Originally I was supposed to be backpacking from November 6-9th and had the time booked off, but I've missed so much work with being sick (short term disability after all, partial disability) that I didn't feel like it was appropriate to take vacation. So it was just to be a quick weekend trip.
My new Western Mountaineering Apache MF -10C bag came from MEC (it's a special order) at the end of October, so I was ready to go and excited to try it.
Friday I worked my half day then headed home and drove up to Huntsville. Rather than camp at Mew Lake (the only campground open in Algonquin this time of year) I decided I would stay at the Motel 6, which takes dogs, as it's about 30 minutes outside of Algonquin Provincial Park's West Gate, near the access to the Western Uplands Trail. Luxurious and all that. It was nice to be able to Facetime with Toby when he got off work, and I was able to talk with Mom too.
Originally the plan had been to do the entire first loop, but the runs that week had really shown how much fitness I've lost. I was worried that by the time I got on the trail (I wouldn't be able to get a permit from the West Gate until 9 am) that I wouldn't have time to get to Norah Lake before dark, given how out of shape I am.
So I picked up a permit for West Maggie Lake, as I've never stayed on the lake before (though I've run by it, and hiked past it once in the dark when I was doing an overnight hike).
As it turns out, my pace was fine, and I could've easily gotten to Norah, so it just ended up that I was able to be picky about sites on Maggie and relax and read on my Kobo in camp.
The trail was muddy - I slipped in a couple of places and came down on my hand. I was worried about my wrist, but it was fine. That was the anxiety talking, feeding into the depression, telling me I should turn around and go home so I could see Toby. I took it one kilometre at a time, pushing forward, telling myself I would make the decision about turning around the next kilometre - after all, who wants to be alone in camp when it's dark, and yes, I had Neb, and dogs are amazing, but they aren't great conversationalists. But I kept going.
Eventually I saw the only people of the day - 4 guys and 2 dogs heading the other direction. One guy said 'It's muddy'. Yeah, no kidding! Ha! It had rained Friday and despite the weather reports saying that there would be very little rain on Saturday, there was a few moments where it was coming down decently, plus some wet snow (SNOW! YAY!) and small hail (not as exciting).
By the time I got to Maggie Lake, I decided I didn't have time to go back to the car before it was dark, so I wandered along the western side and picked a campsite on a peninsula down a side trail. It was decently set up - I was able to set my tent up separately from the fire pit/cooking area.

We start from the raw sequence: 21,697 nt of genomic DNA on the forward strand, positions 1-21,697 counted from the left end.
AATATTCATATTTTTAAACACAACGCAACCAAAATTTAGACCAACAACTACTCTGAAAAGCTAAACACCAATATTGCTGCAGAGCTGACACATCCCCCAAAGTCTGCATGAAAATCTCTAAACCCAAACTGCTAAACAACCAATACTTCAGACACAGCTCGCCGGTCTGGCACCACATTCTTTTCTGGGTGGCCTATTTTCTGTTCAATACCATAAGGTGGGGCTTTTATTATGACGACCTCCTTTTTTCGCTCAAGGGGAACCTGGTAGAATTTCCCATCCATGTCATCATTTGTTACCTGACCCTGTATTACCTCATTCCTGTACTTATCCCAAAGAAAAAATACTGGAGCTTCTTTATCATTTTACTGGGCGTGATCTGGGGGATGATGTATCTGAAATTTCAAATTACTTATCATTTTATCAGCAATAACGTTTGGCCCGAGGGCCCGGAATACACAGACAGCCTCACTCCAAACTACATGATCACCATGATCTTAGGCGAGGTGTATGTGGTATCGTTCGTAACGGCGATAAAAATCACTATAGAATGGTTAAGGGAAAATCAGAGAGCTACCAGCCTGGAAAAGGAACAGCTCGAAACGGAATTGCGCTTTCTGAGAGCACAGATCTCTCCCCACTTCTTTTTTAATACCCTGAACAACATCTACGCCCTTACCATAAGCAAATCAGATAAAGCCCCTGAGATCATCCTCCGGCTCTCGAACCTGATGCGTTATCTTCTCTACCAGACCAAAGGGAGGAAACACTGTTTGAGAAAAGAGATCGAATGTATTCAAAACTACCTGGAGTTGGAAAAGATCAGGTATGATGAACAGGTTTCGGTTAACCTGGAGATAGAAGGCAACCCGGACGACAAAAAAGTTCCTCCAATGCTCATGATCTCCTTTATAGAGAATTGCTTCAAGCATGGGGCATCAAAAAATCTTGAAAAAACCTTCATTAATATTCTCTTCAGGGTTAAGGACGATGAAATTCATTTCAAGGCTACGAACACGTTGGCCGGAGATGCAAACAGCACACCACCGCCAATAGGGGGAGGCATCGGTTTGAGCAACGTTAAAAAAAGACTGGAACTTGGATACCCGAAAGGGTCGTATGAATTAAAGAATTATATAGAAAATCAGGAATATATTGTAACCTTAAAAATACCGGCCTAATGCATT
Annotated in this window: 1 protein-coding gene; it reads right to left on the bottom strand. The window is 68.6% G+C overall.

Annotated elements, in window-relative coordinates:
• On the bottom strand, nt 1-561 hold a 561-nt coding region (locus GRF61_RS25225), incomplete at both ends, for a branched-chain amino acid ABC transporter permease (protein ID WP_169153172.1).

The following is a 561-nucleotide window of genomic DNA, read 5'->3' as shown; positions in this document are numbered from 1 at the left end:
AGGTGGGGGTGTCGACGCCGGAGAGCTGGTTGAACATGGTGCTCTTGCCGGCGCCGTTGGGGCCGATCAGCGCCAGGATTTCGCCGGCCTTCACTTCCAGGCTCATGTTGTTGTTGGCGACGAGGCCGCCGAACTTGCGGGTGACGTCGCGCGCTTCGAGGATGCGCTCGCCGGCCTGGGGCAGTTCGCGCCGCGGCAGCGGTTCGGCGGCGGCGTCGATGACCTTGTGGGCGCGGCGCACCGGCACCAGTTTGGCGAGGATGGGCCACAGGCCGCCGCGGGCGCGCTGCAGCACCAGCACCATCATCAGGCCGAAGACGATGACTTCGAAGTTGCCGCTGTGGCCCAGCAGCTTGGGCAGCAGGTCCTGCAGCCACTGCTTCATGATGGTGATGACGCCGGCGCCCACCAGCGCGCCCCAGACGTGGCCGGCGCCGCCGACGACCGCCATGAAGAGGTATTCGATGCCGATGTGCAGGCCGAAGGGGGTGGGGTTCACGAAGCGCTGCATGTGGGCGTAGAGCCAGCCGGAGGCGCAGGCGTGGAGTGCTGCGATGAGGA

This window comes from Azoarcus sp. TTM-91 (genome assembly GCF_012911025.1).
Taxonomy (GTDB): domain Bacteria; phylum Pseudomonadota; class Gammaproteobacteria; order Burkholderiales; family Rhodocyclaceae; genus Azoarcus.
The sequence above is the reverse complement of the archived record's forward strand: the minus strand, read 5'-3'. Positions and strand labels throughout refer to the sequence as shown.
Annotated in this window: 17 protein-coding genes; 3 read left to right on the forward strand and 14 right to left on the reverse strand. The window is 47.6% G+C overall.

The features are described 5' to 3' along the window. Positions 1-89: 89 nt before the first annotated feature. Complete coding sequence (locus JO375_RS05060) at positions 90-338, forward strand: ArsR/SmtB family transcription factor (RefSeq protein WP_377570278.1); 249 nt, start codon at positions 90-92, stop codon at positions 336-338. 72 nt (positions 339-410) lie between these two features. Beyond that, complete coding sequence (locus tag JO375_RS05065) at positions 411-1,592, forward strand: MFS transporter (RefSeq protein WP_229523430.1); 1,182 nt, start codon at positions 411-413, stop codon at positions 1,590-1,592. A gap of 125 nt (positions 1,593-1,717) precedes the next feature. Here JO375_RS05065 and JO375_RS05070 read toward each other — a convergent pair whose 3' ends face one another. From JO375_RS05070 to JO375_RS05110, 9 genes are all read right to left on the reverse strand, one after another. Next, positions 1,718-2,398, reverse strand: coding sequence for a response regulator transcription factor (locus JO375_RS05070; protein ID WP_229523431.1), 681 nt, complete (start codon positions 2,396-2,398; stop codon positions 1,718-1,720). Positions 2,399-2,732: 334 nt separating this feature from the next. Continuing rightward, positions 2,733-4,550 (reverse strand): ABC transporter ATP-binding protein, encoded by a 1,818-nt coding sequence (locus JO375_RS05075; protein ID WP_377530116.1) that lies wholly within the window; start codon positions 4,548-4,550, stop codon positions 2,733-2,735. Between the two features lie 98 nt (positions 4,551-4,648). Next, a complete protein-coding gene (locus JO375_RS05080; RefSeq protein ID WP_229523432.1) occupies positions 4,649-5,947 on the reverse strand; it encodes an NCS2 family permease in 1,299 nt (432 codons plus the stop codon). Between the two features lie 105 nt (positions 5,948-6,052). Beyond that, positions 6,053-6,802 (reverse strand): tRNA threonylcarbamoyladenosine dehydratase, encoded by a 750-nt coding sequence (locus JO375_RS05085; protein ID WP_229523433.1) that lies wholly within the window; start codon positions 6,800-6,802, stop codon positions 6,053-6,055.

Yup, that's my new sleeping bag! And my Big Agnes Fly Creek UL2 tent. I got the tent because I wanted something that was better to take both dogs in then my 2-man Tarptent (which is like a 1.5 man tent) (I dislike my three-man Tarptent, it's fiddly to set up). The dogs get along, I could get them both in this tent, but they'd have to file in and out, it would be a bit picky, but doable. This time of year it's moot as Luc gets cold so easily he doesn't come out past early October.
The view from the campsite was nice:
You might be wondering why there are no trail pictures. I just had my phone, not my camera, and no handy pocket to put it in. Plus, with much love to Algonquin - and heck, it is my home away from home come winter time - skiing, hello? - the Western Uplands Trail is heavily forested so doesn't make for thrilling pictures.
Neb also enjoyed eating the firewood I'd gathered:
Eventually it got dark and I had a brief fire:
I was cool to start off with, despite wearing EVERYTHING I brought - but I am the world's coldest sleeper. Once I'd finished having to pee, my body stopped being cold and I was able to sleep fine until morning.
Not sure what the temps were overnight - Environment Canada was calling for -5C, The Weather Network for -2C. It was definitely cool. The water in Neb's bowl didn't freeze overnight though, not even a skim on the top, but there was frost and the mud on the trail Sunday was partially frozen and I saw part of a creek that was frozen. So basically - no clue. I expected Neb's water to be frozen.
I woke up about 5 am and relaxed until 6:20 when I got out of bed and got going. I was in no hurry and took so long getting ready I didn't leave camp until 7:30!!!!! SLOW!
I was on trail for about the same time both days - 4 hrs, roughly. 13.18k each way. Total elevation gain was 513m, same with the loss, over both days. Just a nice relaxed time on the trail, not hurrying at all.
Neb did manage to be gross on Sunday - he was sniffing at a tree and some moss/ferns. Then he grabbed a mouthful, and for some reason, I decided to take it out of his mouth - it's just moss and ferns, right? Wrong. My hand came out covered in something brown, and of a certain shade of brown, and smelling...a certain way. WHY WOULD THERE BE POOP ON THE SIDE OF A TREE??????? Stupid Neb. This isn't the first time I've reached into his mouth to take something out and regretted it for this very reason. Ugh. I wiped my hand on some frosty leaves, washed it in a stream, and then when we were done I drove to the West Gate to the comfort station there and washed my hand obsessively for quite some time. GROSS. DOGS.
I only saw one guy on Sunday, heading in as I was heading out. So it was a nice people-free trip, just what the doctor ordered (though my depression has taken grasp again this week, but it was good for the weekend, and I'll take what I can get).
View from the campsite Sunday morning: